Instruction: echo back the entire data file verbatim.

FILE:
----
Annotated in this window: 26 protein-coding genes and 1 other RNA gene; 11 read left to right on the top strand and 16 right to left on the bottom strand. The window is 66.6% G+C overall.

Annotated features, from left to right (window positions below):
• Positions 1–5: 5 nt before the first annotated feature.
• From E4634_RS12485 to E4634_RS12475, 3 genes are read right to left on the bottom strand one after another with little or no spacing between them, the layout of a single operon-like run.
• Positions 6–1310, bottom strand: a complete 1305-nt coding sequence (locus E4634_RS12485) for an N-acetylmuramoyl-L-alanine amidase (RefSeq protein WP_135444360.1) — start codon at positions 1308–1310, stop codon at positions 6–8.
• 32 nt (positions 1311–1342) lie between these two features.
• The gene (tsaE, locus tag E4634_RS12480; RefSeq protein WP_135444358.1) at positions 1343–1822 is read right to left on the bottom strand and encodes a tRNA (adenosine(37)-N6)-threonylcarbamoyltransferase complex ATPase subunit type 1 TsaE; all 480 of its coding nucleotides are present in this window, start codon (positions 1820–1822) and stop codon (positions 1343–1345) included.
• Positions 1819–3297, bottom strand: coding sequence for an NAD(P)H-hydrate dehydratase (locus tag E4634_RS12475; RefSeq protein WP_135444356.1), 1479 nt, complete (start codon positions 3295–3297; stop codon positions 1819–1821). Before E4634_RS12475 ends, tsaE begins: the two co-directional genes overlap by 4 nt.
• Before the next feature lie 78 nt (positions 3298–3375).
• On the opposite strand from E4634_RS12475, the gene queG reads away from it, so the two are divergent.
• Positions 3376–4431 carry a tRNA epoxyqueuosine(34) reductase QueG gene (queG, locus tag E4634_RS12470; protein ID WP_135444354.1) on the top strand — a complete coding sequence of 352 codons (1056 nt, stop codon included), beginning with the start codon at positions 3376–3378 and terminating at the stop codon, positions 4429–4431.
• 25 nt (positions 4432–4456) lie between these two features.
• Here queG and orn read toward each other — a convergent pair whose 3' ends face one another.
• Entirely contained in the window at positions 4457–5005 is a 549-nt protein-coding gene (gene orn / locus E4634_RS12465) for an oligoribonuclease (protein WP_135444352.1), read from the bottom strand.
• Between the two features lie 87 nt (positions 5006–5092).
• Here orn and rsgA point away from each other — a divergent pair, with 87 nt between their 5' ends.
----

Annotated in this window: 26 protein-coding genes and 1 other RNA gene; 11 read left to right on the top strand and 16 right to left on the bottom strand. The window is 66.6% G+C overall.

Annotated features, from left to right (window positions below):
• Positions 1–5: 5 nt before the first annotated feature.
• From E4634_RS12485 to E4634_RS12475, 3 genes are read right to left on the bottom strand one after another with little or no spacing between them, the layout of a single operon-like run.
• Positions 6–1310, bottom strand: a complete 1305-nt coding sequence (locus E4634_RS12485) for an N-acetylmuramoyl-L-alanine amidase (RefSeq protein WP_135444360.1) — start codon at positions 1308–1310, stop codon at positions 6–8.
• 32 nt (positions 1311–1342) lie between these two features.
• The gene (tsaE, locus tag E4634_RS12480; RefSeq protein WP_135444358.1) at positions 1343–1822 is read right to left on the bottom strand and encodes a tRNA (adenosine(37)-N6)-threonylcarbamoyltransferase complex ATPase subunit type 1 TsaE; all 480 of its coding nucleotides are present in this window, start codon (positions 1820–1822) and stop codon (positions 1343–1345) included.
• Positions 1819–3297, bottom strand: coding sequence for an NAD(P)H-hydrate dehydratase (locus tag E4634_RS12475; RefSeq protein WP_135444356.1), 1479 nt, complete (start codon positions 3295–3297; stop codon positions 1819–1821). Before E4634_RS12475 ends, tsaE begins: the two co-directional genes overlap by 4 nt.
• Before the next feature lie 78 nt (positions 3298–3375).
• On the opposite strand from E4634_RS12475, the gene queG reads away from it, so the two are divergent.
• Positions 3376–4431 carry a tRNA epoxyqueuosine(34) reductase QueG gene (queG, locus tag E4634_RS12470; protein ID WP_135444354.1) on the top strand — a complete coding sequence of 352 codons (1056 nt, stop codon included), beginning with the start codon at positions 3376–3378 and terminating at the stop codon, positions 4429–4431.
• 25 nt (positions 4432–4456) lie between these two features.
• Here queG and orn read toward each other — a convergent pair whose 3' ends face one another.
• Entirely contained in the window at positions 4457–5005 is a 549-nt protein-coding gene (gene orn / locus E4634_RS12465) for an oligoribonuclease (protein WP_135444352.1), read from the bottom strand.
• Between the two features lie 87 nt (positions 5006–5092).
• Here orn and rsgA point away from each other — a divergent pair, with 87 nt between their 5' ends.